Video message by Fia Hamid-Walker for the Dutch researchers that are taking part in the Dutch government-sponsored study on violence in Indonesia (1945-1949.) Her video message was shown during the round table discussion that was held at NIOD, Amsterdam on Thursday, January 31, 2019. Fia talks about the political aspect of history education, the ongoing impact of colonial attitudes, and questions the exclusion of critical voices, such as those of Francisca Pattipilohy and Jeffry Pondaag.
Fia is an Javanese-Indonesian living in Melbourne and active as a political campaigner and international development practitioner and one of the signatories of the open letter that was sent to the Dutch government in November 2017.
“Hi there distinguished researchers,
Before I introduce myself, I would like to acknowledge that I’m standing here today on the stolen land on what always was and always will be the land of the Kulin Nations. I pay my respect to the elders past, present and emerging, as well as to all aboriginal and Torres Strait islander people in the wider community and beyond. Indigenous sovereignty has never been ceded in so-called Australia and I try to be mindful of this in everything I do.
My name is Fia Hamid-Walker. I’m an Indonesian-Australian and I am one of the signatories of the Open Letter tante Francisca Pattipilohy and bung Jeffry Pondaag initiated.
The truth is I’m not a Historian. I’m a political campaigner and an international development practitioner. I learnt the history of Dutch colonialism at schools when I was spending my formative years growing up in Surabaya. I was taught to remember the years, events and people for the sake of passing examinations, and not to critically comprehend the historical conditions given. Were the historical lessons in those classrooms made for the benefit of the Dutch government or the Indonesian government? I did not know and I will never know. We need more research on the politics of history education in schools, am I right?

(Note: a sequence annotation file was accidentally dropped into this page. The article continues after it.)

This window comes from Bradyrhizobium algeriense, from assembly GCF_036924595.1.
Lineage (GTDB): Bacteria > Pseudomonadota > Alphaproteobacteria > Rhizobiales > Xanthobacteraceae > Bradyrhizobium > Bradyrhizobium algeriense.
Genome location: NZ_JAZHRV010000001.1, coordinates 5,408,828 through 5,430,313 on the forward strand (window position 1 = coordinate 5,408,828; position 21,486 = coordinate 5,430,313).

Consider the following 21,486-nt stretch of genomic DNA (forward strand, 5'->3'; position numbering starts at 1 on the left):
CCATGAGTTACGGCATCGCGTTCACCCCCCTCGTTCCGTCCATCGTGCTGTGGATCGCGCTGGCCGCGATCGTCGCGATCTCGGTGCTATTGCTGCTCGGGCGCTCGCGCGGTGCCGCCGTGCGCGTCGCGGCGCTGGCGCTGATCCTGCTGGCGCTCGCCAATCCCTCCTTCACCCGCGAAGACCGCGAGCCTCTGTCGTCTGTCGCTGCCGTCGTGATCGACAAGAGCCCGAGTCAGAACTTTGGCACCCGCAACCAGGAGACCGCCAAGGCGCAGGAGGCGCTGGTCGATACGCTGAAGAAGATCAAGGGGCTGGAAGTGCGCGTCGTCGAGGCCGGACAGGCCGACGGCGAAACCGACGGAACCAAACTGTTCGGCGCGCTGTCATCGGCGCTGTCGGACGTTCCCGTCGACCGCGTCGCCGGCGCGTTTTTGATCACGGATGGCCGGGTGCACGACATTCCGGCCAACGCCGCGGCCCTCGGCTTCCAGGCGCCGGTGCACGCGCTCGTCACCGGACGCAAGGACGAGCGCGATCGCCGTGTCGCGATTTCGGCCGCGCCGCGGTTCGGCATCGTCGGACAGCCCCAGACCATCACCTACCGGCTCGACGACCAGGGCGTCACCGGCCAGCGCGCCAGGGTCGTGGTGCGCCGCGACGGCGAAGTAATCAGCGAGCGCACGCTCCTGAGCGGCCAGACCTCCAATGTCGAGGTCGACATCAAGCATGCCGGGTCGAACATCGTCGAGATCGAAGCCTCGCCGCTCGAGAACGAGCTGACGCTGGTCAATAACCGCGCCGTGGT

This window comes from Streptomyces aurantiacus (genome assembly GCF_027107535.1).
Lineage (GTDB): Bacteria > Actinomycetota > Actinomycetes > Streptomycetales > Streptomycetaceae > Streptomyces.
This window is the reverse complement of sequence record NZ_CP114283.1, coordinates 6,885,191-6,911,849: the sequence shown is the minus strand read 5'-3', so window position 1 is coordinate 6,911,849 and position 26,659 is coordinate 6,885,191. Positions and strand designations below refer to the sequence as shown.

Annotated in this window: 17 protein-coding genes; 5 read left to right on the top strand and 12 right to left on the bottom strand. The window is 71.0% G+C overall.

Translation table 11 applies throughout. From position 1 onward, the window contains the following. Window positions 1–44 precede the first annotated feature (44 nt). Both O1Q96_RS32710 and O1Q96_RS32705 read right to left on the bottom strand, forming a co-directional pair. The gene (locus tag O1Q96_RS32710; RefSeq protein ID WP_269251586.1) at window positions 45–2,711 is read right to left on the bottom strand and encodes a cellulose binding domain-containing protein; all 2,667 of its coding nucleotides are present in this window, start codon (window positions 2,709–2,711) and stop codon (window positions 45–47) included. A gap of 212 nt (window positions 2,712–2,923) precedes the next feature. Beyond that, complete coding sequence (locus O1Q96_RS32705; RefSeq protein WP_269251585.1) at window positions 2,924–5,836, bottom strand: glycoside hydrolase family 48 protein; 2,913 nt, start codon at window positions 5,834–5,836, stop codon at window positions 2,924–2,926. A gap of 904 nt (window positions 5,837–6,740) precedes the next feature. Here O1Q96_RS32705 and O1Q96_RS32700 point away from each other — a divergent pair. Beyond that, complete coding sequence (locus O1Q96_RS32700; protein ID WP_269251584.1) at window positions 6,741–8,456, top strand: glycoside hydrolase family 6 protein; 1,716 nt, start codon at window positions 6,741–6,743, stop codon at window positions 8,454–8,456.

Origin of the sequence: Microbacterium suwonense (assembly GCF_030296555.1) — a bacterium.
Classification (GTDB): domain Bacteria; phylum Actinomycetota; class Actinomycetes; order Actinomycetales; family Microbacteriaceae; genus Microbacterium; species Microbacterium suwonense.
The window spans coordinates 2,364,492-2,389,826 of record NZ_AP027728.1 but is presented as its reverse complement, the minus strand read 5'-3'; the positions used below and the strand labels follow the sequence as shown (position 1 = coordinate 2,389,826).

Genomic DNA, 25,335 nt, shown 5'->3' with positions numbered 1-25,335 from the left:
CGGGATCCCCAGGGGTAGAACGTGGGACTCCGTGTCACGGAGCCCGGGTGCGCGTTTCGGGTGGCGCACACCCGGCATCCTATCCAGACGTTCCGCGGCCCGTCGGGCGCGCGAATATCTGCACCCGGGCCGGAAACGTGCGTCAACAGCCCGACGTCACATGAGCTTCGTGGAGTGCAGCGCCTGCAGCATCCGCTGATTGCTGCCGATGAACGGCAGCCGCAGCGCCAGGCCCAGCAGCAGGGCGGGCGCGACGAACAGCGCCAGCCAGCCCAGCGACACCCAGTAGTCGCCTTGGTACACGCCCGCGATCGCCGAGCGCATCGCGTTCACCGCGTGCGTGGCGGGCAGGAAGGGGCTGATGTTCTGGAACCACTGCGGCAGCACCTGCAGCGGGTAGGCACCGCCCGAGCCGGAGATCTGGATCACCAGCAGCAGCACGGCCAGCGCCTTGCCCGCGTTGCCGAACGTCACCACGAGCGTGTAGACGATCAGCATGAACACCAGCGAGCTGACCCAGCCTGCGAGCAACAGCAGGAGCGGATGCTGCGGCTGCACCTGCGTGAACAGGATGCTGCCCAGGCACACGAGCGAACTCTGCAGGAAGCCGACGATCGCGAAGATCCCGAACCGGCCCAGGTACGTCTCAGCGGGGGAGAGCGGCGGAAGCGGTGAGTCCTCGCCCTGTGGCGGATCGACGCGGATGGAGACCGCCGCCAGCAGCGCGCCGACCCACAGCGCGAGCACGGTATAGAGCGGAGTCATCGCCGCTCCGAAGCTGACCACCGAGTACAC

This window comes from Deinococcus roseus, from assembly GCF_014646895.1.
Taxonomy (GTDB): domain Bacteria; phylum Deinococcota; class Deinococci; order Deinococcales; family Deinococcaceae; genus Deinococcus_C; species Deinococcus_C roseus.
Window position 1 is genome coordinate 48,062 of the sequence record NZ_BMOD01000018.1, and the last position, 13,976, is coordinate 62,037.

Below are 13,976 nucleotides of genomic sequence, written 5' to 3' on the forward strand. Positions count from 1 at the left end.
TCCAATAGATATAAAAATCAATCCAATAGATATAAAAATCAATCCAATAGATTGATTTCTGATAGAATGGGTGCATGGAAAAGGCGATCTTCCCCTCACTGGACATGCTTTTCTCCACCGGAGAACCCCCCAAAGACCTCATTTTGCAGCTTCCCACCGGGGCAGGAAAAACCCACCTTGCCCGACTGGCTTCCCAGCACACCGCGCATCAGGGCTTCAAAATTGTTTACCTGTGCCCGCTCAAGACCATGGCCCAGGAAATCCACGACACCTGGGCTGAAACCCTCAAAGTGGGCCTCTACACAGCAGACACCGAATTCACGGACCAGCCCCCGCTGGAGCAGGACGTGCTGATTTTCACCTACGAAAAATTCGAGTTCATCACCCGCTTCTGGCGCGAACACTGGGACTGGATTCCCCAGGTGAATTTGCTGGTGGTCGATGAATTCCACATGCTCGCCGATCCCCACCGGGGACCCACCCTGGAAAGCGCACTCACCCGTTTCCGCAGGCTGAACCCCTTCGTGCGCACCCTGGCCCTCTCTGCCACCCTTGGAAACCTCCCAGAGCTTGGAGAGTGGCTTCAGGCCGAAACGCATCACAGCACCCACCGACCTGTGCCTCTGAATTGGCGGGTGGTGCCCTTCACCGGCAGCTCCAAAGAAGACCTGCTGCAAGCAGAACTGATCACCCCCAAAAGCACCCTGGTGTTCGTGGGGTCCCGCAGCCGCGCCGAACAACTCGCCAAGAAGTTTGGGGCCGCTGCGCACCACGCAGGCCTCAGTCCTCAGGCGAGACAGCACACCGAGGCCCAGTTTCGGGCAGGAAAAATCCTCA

And that is why your research into “the Independence, Decolonization, violence and war in Indonesia in 1945 to 1950” has attracted my attention… If I’m not a historian, why bother?
I give you an ‘I-perspective.’
Here is what most people forget about how it feels to be a postcolonial subject like myself. I did not experience how it was being under the Dutch colonialism nor was I part of the independence struggles in 1945-1949, but I do experience what it meant to be constantly expected to follow the footprints of colonialism, from how should I look to how should I value my success.
And as an international development practitioner… [I know] these colonial values are still pretty much well and alive. So that’s the nexus between myself and this research.
I cannot recall how I found out about your research, it was most likely from the social media. I have been living in Australia and I have supported the indigenous struggles for sovereignty. So when I heard about this research, I jumped out with excitement just because it is called “decolonization” and I think it’s about the time. But I guess I was wrong.
I couldn’t find anything substantial on your website regarding this project. How the research is going conducted, used, and for what purpose, who are involved, and so on. It has been very difficult for me to conclude the impartiality of this research if everyone involved in this research keep talking passing each other. You do not actually address the concerns most people are having. You claim that this research is going to be critical. But you have in fact excluded critical voices.Those of tante Francisca and bung Jeffry Pondaag from participating and contributing in the decision-making process that led to this project… Why? Inviting Bung Jeffry to speak for 10 minutes in one single event for the purpose of disseminating this research Is not considered participation or contribution. It is tokenization, one of the colonial characteristics…
Instead, you engage the “local” Indonesian researchers, who according to Frantz Fanon, they are the brown faces with white masks.They will do whatever to make their masters happy.
As historians I’m pretty sure you have heard the tactic of “divide et impera”. I adored this term when I first encountered it in the secondary school. It sounds so sexy and deadly. The only time I used this tactic was when I hate someone and wished them all the bad things in the world will struck them. I guess I have been internalizing a colonial tactic, subconsciously, but don’t you use the same tactic for this research too? What do you think?Thank you for your time to listen to my video question.”